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The Shogun

The Monastery Kitchen

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I've had a request for a discussion of the Fathead dough that's making the rounds of the keto/LCHF circles. It's also gluten-free, fast, easy, fairly cheap, and a reasonable approximation of most things I've used it to replicate.

 

It seems to be important to use the part-skim cheese. I haven't experimented, but that's the consensus. It's probably a protein content thing.

 

There are a bunch of recipes out there, but I'm a bear of little brain, so I used the very simplest I could find, which was something like a cup of shredded mozzarella and, I don't know, half a cup of ground flax seed. I only made that one once or twice, because I'm just tired of the taste of flax. So what I use now is 3/4 cup of cheese (just because I use the one from the rice cooker, but 1C is probably the official measurement) and 2Tb of coconut flour. This makes a pretty generic white baked good. Melt it together (30 seconds in the microwave, maybe twice), knead it, and you've got an edible Play-Doh to make things from. The generic cooking instructions after that are ten minutes at about 400F, but it might take a bit longer for certain things.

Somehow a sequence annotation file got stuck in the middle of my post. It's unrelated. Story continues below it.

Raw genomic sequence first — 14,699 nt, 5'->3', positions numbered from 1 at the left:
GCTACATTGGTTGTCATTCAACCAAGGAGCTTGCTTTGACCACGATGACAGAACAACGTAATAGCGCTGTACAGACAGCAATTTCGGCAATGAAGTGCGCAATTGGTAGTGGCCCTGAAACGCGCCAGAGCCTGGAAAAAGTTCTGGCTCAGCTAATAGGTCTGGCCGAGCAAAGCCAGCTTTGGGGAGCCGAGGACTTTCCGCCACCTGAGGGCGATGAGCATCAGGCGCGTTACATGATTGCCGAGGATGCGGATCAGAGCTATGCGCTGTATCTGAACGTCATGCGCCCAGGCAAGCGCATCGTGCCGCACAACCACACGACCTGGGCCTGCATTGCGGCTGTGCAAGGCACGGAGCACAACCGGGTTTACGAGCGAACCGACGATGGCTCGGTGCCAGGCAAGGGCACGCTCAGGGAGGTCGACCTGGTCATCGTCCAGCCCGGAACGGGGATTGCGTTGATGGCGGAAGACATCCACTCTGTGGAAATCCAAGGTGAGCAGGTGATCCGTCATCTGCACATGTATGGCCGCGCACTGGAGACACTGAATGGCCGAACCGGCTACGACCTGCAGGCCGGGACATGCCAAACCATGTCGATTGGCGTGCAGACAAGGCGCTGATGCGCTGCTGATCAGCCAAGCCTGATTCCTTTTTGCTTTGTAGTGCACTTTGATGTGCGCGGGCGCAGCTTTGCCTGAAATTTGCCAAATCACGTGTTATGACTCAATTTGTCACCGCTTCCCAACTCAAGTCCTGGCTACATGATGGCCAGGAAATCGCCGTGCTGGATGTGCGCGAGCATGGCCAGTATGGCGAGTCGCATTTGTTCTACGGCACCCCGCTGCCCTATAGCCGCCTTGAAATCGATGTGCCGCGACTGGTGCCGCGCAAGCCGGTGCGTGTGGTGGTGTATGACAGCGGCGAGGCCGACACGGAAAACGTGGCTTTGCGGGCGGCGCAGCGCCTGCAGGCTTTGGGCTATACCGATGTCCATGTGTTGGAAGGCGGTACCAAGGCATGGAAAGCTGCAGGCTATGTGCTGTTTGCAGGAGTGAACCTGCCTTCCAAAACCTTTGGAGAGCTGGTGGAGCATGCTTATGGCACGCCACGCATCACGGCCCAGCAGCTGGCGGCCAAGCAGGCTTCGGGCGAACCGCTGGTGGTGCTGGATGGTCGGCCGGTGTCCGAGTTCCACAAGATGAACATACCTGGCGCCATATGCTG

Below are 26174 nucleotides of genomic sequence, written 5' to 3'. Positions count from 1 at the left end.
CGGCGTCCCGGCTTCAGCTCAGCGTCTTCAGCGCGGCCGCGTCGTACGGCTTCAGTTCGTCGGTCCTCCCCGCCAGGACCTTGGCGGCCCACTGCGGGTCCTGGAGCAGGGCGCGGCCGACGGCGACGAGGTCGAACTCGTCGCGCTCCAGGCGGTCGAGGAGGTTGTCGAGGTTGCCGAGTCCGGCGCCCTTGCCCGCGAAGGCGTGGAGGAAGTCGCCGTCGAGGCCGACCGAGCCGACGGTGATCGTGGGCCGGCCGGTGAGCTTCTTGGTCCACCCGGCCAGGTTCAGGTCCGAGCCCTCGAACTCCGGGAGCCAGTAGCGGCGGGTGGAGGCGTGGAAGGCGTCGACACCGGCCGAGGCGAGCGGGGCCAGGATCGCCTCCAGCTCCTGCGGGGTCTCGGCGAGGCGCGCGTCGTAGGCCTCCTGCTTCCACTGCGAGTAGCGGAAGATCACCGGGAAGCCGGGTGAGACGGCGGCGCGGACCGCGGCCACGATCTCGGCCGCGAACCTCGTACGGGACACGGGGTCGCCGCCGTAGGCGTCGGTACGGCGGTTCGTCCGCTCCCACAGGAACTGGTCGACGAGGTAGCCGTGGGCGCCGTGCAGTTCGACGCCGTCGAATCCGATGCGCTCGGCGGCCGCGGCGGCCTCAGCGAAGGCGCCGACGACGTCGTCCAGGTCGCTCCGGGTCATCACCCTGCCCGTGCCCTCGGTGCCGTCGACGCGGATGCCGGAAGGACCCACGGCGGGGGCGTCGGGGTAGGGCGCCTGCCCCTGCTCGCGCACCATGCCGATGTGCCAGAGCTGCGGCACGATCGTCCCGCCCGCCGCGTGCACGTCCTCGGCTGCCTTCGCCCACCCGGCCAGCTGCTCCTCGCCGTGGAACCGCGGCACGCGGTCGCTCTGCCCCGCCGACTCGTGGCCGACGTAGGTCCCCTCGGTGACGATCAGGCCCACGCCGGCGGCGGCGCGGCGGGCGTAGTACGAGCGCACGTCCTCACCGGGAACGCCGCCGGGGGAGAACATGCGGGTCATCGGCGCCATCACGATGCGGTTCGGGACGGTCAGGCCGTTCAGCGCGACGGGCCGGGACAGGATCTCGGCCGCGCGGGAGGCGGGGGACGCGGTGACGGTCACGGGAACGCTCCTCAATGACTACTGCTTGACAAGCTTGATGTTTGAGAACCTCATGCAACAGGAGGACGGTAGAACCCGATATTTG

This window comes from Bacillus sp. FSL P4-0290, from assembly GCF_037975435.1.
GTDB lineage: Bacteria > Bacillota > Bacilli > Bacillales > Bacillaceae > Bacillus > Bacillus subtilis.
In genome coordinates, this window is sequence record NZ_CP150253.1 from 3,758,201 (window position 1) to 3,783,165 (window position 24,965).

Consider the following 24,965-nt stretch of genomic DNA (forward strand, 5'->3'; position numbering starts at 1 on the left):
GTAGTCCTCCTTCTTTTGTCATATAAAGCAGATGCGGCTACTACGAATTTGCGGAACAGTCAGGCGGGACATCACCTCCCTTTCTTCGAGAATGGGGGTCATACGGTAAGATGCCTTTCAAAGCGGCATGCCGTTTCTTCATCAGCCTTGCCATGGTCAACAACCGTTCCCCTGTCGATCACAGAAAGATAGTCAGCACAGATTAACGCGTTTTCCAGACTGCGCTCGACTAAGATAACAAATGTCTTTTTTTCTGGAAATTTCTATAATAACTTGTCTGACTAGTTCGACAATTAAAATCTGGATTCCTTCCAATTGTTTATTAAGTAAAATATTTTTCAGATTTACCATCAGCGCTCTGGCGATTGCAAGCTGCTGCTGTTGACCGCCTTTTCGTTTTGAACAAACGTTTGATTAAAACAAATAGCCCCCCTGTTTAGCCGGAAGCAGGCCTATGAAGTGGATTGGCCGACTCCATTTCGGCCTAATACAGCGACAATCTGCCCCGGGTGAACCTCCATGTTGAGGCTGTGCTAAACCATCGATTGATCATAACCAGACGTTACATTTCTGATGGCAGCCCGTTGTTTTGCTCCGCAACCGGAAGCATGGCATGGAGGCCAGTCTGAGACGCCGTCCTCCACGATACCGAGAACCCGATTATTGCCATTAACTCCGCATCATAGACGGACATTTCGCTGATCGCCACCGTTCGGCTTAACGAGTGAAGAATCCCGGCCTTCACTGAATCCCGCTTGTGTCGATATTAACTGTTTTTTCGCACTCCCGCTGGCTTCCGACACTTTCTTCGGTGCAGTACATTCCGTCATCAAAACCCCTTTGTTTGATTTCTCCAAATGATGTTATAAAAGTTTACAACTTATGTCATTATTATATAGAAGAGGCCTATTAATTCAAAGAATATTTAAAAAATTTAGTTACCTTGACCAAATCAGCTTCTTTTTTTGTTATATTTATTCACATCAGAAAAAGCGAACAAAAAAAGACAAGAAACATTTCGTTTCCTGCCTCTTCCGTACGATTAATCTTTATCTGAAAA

What I have actually made:

  • Pat it down to a quarter inch, and you've got a pizza crust. Prebake, then top and rebake.
  • Add sesame seeds to the dough, pat down to a quarter inch, and you have crackers.
  • Pat down to a quarter inch and wrap around ham/cream cheese/green onions, and you have a hot pocket/pasty.
  • Pat down to half an inch, and you've got pita. It puffs up as it bakes, and holds that shape.
  • Pat down to an inch, and you've got a roll or biscuit. This one might need some extra time, I don't feel I've nailed the perfect texture, so it might be a little thick for ten minutes. But it's close enough.
  • Add sweetener to dough and shape into freeform handheld tart crust. Fill with chunky cooked apples, and you have an apple tart.
  • Add sweetener to dough (or not, if your filling is sweet enough), rough shape a pastry, and top with sweet vanilla cream cheese, and you have a cheese danish.